2018 has ended and it has been quite a busy one! Among other things, I’ve been taking part in the 3D StringTheory Project presented by the Ottawa Symphony Orchestra last November. This multidisciplinary project involved the conception and production of a 3D printed ‘’da braccio’’ octet as well as the composition of a musical piece for the resulting instruments.

With the help of digital designer Laurent Lacombe (Co-founder of Creadditive, Québec City), we adapted the model resulting from a CT scan of a Dequincey violin that I provided for reference. We worked as well with Myron Semegen (Industrial Technology Centre, Winnipeg) to have a better understanding of the thermoplastic materials and printing options available at the Centre.

CAT scanning of the violin
Photography: Ch. Dequincey (All rights reserved)

The focus of our team was to make instruments as light as possible while still being able to withstand the string tension. For the musicians, they had to be pleasant to hold and play, and capable of producing the most agreeable sounds possible. The main challenge was dealing with the printing materials which had properties almost opposite to wood in terms of stiffness and density.

At the beginning we weren’t sure what to expect. However, if people had managed to perform popular music on wood shoe-violins, do-it-yourself violins and cellos in the trenches during the First World War, or on repurposed trash as depicted in a recent documentary (http://www.landfillharmonicmovie.com/), I thought it should be possible to build an instrument with which one could play music.

3D Printed violins and viola -Courtesy of Ottawa Symphony Orchestra

From my curious and experimentalist perspective, it was quite interesting to go through the experimentation process of adjusting my experience with wood to aim for as good an end result as possible, within the time constraints. I wish that we had had a bit more time to explore a few more ideas.

The final instruments are heavier than traditional violins and violas. They also required a fair amount of finishing by hand before the set up and sound adjustments. It appears to me that the sound produced by the instruments seems to be perceived more loudly by the player than it effectively projects in a larger space, probably due to properties of the material using a traditional violin shape. If this defeats the goal of big scale performances it might be advantageous for other purposes. However, on the day of the performance the instruments had to be amplified so as not to be overtaken by the orchestra.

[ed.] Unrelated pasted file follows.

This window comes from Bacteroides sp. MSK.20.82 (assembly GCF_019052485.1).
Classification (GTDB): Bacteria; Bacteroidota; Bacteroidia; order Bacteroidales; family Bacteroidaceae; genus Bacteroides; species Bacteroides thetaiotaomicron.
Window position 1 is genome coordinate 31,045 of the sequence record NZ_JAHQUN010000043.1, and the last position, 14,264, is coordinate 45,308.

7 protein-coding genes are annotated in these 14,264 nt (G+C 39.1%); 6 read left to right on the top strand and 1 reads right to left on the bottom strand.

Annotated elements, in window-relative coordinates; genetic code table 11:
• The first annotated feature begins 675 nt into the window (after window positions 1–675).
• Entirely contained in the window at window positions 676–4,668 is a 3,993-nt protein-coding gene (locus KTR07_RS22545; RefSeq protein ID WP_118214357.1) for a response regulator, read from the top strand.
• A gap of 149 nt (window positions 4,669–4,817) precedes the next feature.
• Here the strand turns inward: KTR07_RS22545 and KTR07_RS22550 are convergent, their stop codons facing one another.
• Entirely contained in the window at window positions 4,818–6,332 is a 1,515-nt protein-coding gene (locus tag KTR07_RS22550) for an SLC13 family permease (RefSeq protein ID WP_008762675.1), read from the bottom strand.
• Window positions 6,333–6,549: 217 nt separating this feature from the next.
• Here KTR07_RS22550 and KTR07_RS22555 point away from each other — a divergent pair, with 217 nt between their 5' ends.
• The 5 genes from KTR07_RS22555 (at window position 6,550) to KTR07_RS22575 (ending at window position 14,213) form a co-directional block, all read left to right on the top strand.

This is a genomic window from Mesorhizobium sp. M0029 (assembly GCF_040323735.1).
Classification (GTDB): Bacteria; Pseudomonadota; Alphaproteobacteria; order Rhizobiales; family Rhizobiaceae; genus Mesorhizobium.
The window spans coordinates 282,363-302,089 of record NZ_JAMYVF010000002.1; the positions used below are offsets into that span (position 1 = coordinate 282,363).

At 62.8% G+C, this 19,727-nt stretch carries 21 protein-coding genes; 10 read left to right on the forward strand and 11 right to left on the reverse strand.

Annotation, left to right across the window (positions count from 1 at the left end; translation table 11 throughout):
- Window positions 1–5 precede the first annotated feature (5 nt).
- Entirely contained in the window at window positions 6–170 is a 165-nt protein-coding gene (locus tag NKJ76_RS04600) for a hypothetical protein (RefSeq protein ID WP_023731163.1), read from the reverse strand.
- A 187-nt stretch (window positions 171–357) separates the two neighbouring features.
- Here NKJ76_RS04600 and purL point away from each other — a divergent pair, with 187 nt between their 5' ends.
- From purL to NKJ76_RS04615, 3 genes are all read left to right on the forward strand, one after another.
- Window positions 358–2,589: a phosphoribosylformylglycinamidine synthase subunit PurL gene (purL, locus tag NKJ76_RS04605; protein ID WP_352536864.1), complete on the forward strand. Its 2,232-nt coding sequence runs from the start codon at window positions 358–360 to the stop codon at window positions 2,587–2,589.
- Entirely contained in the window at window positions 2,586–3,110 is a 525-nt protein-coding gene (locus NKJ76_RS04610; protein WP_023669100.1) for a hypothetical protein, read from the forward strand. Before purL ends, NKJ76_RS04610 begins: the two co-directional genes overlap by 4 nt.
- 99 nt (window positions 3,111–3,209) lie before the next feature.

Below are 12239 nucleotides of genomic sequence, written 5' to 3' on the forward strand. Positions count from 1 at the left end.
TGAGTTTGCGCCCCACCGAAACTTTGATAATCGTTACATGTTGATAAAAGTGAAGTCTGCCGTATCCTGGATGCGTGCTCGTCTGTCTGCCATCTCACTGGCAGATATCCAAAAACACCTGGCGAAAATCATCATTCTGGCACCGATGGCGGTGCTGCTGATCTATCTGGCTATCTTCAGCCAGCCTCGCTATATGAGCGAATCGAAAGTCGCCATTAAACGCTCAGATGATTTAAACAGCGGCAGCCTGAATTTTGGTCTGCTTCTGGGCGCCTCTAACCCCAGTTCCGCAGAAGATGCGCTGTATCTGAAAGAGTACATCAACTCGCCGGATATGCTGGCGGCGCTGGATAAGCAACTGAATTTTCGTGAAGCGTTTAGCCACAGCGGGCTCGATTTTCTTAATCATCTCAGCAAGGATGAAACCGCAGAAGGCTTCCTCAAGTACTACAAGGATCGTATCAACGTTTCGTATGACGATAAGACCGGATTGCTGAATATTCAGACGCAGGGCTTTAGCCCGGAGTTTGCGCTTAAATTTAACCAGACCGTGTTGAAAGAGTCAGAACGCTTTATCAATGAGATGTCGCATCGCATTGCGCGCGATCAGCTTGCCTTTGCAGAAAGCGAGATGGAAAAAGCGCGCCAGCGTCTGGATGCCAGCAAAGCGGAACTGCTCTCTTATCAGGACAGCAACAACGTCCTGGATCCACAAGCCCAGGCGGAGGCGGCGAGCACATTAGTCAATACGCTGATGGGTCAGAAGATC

Dr. Mary-Elizabeth Brown, Jessie Ramsay, Geena Salway, Lisa Moody, Hanna Williamson
Natalie Deschesnes, Marlena Pellegrino, Alisa Klebanov
Photography courtesy of the Ottawa Symphony Orchestra

Before doing some final adjustments on the instruments, I was able to hear one of the last rehearsals of the octet. I very much enjoyed witnessing the eight musicians and composer Harry Stafylakis working together on the textures that the instruments could bring to the piece. I couldn’t help being amazed by the overall final results in tone which were well beyond my expectations.

This experience increased my understanding of the current possibilities and limitations of CAT scanning, 3D software and 3D printing. These technologies have the potential to be useful in several areas of my profession such as the restoration and study of historical instruments.

CAT scan of the violin
Photography Ch, Dequincey (All rights reserved)

As for the future of 3D printing in general, I can’t help but be concerned by the environmental costs of producing, recycling and disposing of the thermoplastic materials used. Also, in a world where obsolescence is frighteningly setting in as a norm, one might want to consider the durability of these materials and the ease/safety of repairs to extend the lifetime of a finished object.

Working with these synthetic materials increased my appreciation for the versatility of wood, and I contemplate the utopian vision of forest’s sustainability, slow growth, preservation of diversity resulting in better quality and choice of wood, both for instruments and other uses. I fear that global warming, among other challenges, will make it difficult to go in this direction. Also, as we already know, ebony is another problematic wood not only because of its scarcity, but also because of the decreasing quality, due to various exploitative abuses of forests. I looked for new options for fingerboards and was able to identify new composite alternatives, already in production, available for violin fingerboards. These fingerboards look similar to ebony and are easy to work with. The composite material is more durable than ebony and resists normal wear. This would decrease the need for the fingerboard planing, which is a financial incentive for musicians. At the time of writing there are a few other options available. I’ll try to write about this in a future blog post.

I would like to thank the Ottawa Symphony Orchestra for facilitating this project, specifically Angela Schleihauf our project coordinator, the Canada Council for the arts for their financial support, as well as ITC and Creadditive.

For those wishing to know more about the full process here are a few links to a series of short videos made during the project: